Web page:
In the midst of working on the second in the Mesabi Project historical novel series, I turned another year older. To celebrate, my family and I rented a small tear-drop trailer and drove to the Michaux State Forest in Pennsylvania. There we parked the Little Guy in the campground of the Pine Grove Furnace State Park and discovered how pleasant it was to have an enclosed bed and heat. That first night the temperatures dropped into the low teens. The condensation from our combined breaths froze to the inside of the windows.
When the sun finally crept over the tall, straight pine trees that surrounded the campground the air temperature warmed a bit and we hiked to the Pine Grove Furnace, an old iron furnace where the raw iron ore that was excavated from the ground in the surrounding mountains was cooked at high temperatures and formed into chunks of solid pig iron that could be used in manufacturing. This was the way iron was process before the days of iron ore mining in northern Michigan and Minnesota. The iron furnaces, before the proliferation of railroads which could carry the ore across long distances, were located near the source of iron itself, near the mines.
The furnace itself is a huge mason oven, wide at the bottom and narrow at the top. The raw materials were dumped in layers of ore and coal from a platform built over the top of the furnace itself. The coal was made locally, from wood also harvested from the same forest as the iron ore itself. Vents pumped air into the base of the oven so that temperatures inside could reach up to 3,000 degrees Fahrenheit. The ore melted as the temperatures rose, and the liquid, mixed with impurities—called slag—like dirt and non-ferrous rock, dripped out into long stone furrows. Workers scraped the slag off the top of the liquid and then channeled the pure iron into casts.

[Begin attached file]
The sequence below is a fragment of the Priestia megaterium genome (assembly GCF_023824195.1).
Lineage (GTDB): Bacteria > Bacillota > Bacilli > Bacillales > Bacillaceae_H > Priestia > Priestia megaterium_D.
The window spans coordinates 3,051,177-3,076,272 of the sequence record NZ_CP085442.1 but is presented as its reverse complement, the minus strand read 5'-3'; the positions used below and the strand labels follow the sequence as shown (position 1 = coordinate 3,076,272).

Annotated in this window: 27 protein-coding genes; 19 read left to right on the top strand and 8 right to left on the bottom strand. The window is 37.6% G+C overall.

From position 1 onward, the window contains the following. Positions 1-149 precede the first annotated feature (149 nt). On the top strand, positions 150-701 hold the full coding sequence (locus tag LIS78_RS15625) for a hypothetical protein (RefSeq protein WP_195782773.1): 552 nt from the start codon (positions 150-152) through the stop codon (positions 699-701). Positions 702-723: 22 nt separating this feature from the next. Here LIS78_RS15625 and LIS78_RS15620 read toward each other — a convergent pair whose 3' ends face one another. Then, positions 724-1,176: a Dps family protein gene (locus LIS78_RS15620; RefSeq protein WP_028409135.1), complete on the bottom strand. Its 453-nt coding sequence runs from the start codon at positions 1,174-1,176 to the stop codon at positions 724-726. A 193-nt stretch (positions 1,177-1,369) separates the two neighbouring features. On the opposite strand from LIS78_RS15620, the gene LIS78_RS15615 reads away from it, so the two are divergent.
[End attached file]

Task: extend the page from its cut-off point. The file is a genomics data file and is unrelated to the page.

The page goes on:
Sometimes the furnace could clog if the temperature dropped, or if too many impurities found their way into the molten metal. If this happened, a huge chunk of iron and rock weighing upwards of five thousand pounds—called a salamander—could solidify in the base of the furnace. Getting the salamander out often required the partial dismantling of the inner oven.
This system for making iron from raw ore was all but eliminated by the 1880s as railroads offered a cheap method of transporting ore to centralizing processing facilities. Dozens of furnaces could be set up to process thousands of tons of ore per day. And caches of iron ore were discovered in places like Tower, south of Lake Vermillion, and Mountain Iron, and Virginia. For the iron from the Mesabi Range, the process of turning ore into usable iron had to change dramatically. The wet, loose iron ore from the pits on the Mesabi clogged traditional iron furnaces. For a time, manufacturers like Carnegie and a steel man named Henry Oliver were reluctant to buy the new Mesabi iron ore. But when it became apparent that the ore from the Mesabi was so abundant, businessmen saw profit and changed their manufacturing process.